Read Montana Skies (You, Me and the Kids) (Harlequin Superromance, No 1395) Online

Authors: Kay Stockham

Tags: #Teenage girls, #Problem youth, #Single mothers, #Contemporary, #General, #Romance, #Montana, #Western, #Westerns, #Sheriffs, #Fiction

Montana Skies (You, Me and the Kids) (Harlequin Superromance, No 1395) (9 page)

BOOK: Montana Skies (You, Me and the Kids) (Harlequin Superromance, No 1395)
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“Sure you don't want a TV or something? What about one of those iPod things? I've seen a lot of kids at the high school with those hanging out of their ears.”

“Daaaaaad.”

He shoved himself to his feet and staggered back to the stove. The spaghetti-mush resembled his legs at the moment. “I'll think about it.”

Caroline—
Carly
—squealed.

“I
didn't
say yes.”

Thin freckled arms slid around his waist from behind and her hands clasped over his stomach. When had she started painting her nails? Dark purple was a far cry from little girl pink.

“But you will! Thank you, Daddy!
Thank you!

Daddy, huh? This called for backup—only he didn't have anyone to call.

 

“L
OOK
,
IT'S
F
REAKY
F
RIDAY
,” a male voice called from somewhere behind her.

Skylar shoved all her books into her locker and grabbed her iPod to take with her to detention. She ignored the caustic laughter that followed the insult and turned in time to see Mandy, Travis and their sports jock buddies walking shoulder to shoulder and taking up the entire hallway. All were dressed in track shorts and T-shirts, with hundred-and-fifty-dollar shoes on their feet. She had shoes like that.

Mandy gave her a smug grin. “Better hurry, you don't want to be late for
de-ten-tion.

The group snickered and continued on their way, but when Skylar began to raise her hand to flip them off, she saw Carly watching her, the girl's big, sad eyes taking in her every move.

“They're all jerks,” Carly said, coming up to stand beside her.

In a mood after a week of nasty comments and glares, and still really sore, Skylar slammed her locker shut, taking out her frustration that way. “If you think that then why do you like them so much?”

Carly's face glowed hot pink, the color making her freckles stand out. “I don't.”

“Yeah, right. You stare at them all the time, talk about
them, and moon over Travis. I don't get it, not after the way they've treated you.”

“They don't treat you any better.”

“But
I
expect it from them. You take it and ask for more.”

“Do not.”

“Do, too.”

“Is there a problem here? Mathews, you want another week?”

“It's okay, coach. We're just talking,” Carly said.

“Caroline?”

Skylar heard Carly stifle a low groan and turned to find an older woman staring at her in horror. A hand fluttered to her chest when she got a good look, and Skylar fought the urge to scream “Boo!” for shock effect. Hadn't anyone ever taught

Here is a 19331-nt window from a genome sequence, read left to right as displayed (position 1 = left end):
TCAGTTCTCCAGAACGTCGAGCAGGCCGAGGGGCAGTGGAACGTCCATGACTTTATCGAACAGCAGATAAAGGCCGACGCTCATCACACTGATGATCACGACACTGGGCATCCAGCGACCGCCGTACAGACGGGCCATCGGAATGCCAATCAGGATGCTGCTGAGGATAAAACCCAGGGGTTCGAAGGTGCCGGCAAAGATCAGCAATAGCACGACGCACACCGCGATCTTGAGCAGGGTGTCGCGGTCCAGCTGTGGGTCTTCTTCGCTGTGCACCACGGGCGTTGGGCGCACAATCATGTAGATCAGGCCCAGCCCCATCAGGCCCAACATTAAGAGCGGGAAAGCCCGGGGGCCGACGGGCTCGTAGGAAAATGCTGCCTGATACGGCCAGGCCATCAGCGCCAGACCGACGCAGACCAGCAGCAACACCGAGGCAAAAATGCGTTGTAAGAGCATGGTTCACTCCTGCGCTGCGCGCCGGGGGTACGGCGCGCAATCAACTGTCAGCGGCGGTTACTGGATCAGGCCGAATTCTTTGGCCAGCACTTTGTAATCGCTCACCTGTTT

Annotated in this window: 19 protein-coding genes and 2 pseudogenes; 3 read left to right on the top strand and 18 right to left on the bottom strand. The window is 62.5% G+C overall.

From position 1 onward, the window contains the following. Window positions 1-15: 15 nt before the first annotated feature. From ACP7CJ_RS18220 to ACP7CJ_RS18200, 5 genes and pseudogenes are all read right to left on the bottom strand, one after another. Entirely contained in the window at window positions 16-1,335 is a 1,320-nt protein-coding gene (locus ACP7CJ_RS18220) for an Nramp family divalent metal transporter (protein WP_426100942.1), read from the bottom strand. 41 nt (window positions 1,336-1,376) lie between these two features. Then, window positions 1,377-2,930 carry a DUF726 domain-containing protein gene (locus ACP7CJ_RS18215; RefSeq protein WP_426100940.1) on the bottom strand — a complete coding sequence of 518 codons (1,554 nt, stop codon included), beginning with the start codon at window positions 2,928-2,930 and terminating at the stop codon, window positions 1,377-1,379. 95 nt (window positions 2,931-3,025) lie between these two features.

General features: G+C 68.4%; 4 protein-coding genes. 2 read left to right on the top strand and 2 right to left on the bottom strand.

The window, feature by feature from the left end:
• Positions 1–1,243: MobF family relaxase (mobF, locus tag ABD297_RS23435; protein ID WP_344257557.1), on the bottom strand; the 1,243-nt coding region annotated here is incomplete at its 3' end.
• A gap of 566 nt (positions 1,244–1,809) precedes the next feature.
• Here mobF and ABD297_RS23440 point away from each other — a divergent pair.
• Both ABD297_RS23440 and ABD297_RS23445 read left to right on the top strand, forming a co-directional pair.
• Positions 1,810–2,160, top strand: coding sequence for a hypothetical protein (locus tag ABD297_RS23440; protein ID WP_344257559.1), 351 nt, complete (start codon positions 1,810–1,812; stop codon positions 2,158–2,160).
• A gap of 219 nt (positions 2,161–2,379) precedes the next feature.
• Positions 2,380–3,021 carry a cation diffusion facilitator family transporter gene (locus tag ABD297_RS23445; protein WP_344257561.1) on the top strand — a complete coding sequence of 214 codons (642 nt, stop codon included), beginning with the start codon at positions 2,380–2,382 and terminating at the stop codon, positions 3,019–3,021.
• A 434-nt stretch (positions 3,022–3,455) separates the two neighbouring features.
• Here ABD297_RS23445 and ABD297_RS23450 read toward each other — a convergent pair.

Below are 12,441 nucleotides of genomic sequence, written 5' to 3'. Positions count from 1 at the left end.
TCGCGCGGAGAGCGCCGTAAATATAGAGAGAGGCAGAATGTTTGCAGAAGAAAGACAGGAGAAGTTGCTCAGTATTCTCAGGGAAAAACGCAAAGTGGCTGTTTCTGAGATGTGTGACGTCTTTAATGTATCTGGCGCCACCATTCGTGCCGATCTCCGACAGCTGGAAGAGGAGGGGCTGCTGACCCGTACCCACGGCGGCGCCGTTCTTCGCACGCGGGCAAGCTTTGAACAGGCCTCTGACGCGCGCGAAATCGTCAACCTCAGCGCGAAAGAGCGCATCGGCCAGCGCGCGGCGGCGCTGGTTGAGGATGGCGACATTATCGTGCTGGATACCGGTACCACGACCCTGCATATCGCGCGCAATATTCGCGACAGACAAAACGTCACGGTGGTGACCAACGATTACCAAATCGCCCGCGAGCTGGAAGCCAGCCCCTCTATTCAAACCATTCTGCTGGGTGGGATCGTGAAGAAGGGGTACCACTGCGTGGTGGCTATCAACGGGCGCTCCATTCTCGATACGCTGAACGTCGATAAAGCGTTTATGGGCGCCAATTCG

her
it was rude to stare?

“Mathews, detention starts in four minutes. If you're late—”

“I'll be there.”

The assistant football coach glowered at her before turning on his heel and stalking away.

“Um, hi, grandma. What are you doing here?”

The woman turned her head toward Carly, but didn't take her eyes off Skylar, like she was afraid she'd jump her or something.

“I—I came to pick you up, dear. I thought we might do the grocery shopping together this week.”

“Oh. Oh, um, Grandma, this is Skylar. Skylar, my grandma, Mrs. Wells.”

The woman nodded once. “Skylar. What a unique…name.”

“Thanks. It's nice to—”

“Caroline, I believe it's time to go.”

“But, Grandma—”


Now,
Caroline.” The woman gave Skylar a terse smile. “We wouldn't want to keep Skylar. As we heard, she has somewhere to be.” Mrs. Wells turned and began walking away, her old woman shoes squeaking along the tile floor.

Carly released a huff, her shoulders hunched. “I'm sorry.”

“She's going to tell your dad you were talking to me, you know.”

“I know.”

“Caroline?”

Carly rolled her eyes but automatically began walking toward her grandma, looking over her shoulder. “See you Monday.”

“Yeah.” Monday. Detention again. “'Bye, Carly.” Skylar fell into step behind them, trying to walk “light” so her boots didn't make so much noise.

“Why did she call you Carly?”

“It's my nickname.”

“I don't like it. Your name is Caroline and it's a perfectly good name. Why are you hanging around the hallways with someone like that unchaperoned?”

“Why would I need a chaperone? Grandma, she's my friend.”

“You should not have friends spending time in detention.”

“You sound like Dad.”

“So your father has already warned you about that girl? Why haven't you listened to him?”

“Grandma.”

“Wait until your father gets home. We're going to have a nice long chat about this. I
knew
something was
wrong when you stopped spending time with Mandy Blake. Now,
she's
a sweet girl. You could learn a thing or two from her, Caroline. I'll bet she isn't on her way to detention right now.”

Skylar made it to the classroom where the assistant coach waited, Carly and her grandmother's conversation fading until she couldn't hear.

The coach looked up with a smirk and pointed to his watch. “You almost earned another day, Mathews. Take a seat.”

 

J
ONAS EXPERIENCED
a strong sense of déjà vu when he entered his house Friday evening. He'd taken two steps down the hall when Caroline—
Carly
—flew out of the kitchen, her face bright red with obvious fury. Groaning inwardly, he braced himself. “What now?”

Marilyn appeared in the kitchen doorway. “You will not walk away from me, young woman— Jonas! Thank goodness, you're home! I called Dave and asked that he leave work to come talk to you and his granddaughter, but he hasn't returned my call. Now that you're here, I'll do it myself.”

His daughter rolled her eyes and crossed her arms over her chest. “Dad—”

“Talk to us about what?”

“I stopped by school to pick her up today, Jonas, and caught her talking to the most frightful creature!”

His gaze narrowed on Caroline. “And why was that when we
have
talked about it?”

“Skylar's my friend, and
she
was rude to her!” Caroline glared at her grandmother, but glanced at him every second or so.

“Caro, you were told to stay away from Skylar.
Had you followed instructions your grandmother wouldn't be upset.”

“She's
always
upset.”

Marilyn sucked in a sharp, indignant breath. “Caroline Elizabeth—”

“Carly!”

“Watch it,” Jonas warned, moving closer to where Caroline stood. “You might be upset, but you'll
not
speak to your grandmother in that tone. Ever. Show her respect.”

“But, Dad—